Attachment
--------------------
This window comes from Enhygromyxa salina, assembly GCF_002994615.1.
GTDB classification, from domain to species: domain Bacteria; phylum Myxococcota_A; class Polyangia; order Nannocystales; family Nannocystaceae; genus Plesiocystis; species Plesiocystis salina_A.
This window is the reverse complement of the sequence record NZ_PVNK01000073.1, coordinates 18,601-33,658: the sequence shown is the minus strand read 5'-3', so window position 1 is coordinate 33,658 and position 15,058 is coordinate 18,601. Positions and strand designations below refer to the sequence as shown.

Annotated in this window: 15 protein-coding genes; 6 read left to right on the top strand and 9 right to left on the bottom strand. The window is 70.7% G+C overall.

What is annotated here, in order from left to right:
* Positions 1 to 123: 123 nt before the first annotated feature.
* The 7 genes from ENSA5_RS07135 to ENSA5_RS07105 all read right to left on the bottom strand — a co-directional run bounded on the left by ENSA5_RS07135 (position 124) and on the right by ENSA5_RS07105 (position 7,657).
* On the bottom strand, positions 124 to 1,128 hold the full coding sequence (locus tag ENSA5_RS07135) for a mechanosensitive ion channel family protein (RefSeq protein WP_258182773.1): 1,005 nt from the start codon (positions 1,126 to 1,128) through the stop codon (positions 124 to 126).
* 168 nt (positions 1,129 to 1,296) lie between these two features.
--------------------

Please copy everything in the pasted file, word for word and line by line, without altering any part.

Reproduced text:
This window comes from Enhygromyxa salina, assembly GCF_002994615.1.
GTDB classification, from domain to species: domain Bacteria; phylum Myxococcota_A; class Polyangia; order Nannocystales; family Nannocystaceae; genus Plesiocystis; species Plesiocystis salina_A.
This window is the reverse complement of the sequence record NZ_PVNK01000073.1, coordinates 18,601-33,658: the sequence shown is the minus strand read 5'-3', so window position 1 is coordinate 33,658 and position 15,058 is coordinate 18,601. Positions and strand designations below refer to the sequence as shown.

Annotated in this window: 15 protein-coding genes; 6 read left to right on the top strand and 9 right to left on the bottom strand. The window is 70.7% G+C overall.

What is annotated here, in order from left to right:
* Positions 1 to 123: 123 nt before the first annotated feature.
* The 7 genes from ENSA5_RS07135 to ENSA5_RS07105 all read right to left on the bottom strand — a co-directional run bounded on the left by ENSA5_RS07135 (position 124) and on the right by ENSA5_RS07105 (position 7,657).
* On the bottom strand, positions 124 to 1,128 hold the full coding sequence (locus tag ENSA5_RS07135) for a mechanosensitive ion channel family protein (RefSeq protein WP_258182773.1): 1,005 nt from the start codon (positions 1,126 to 1,128) through the stop codon (positions 124 to 126).
* 168 nt (positions 1,129 to 1,296) lie between these two features.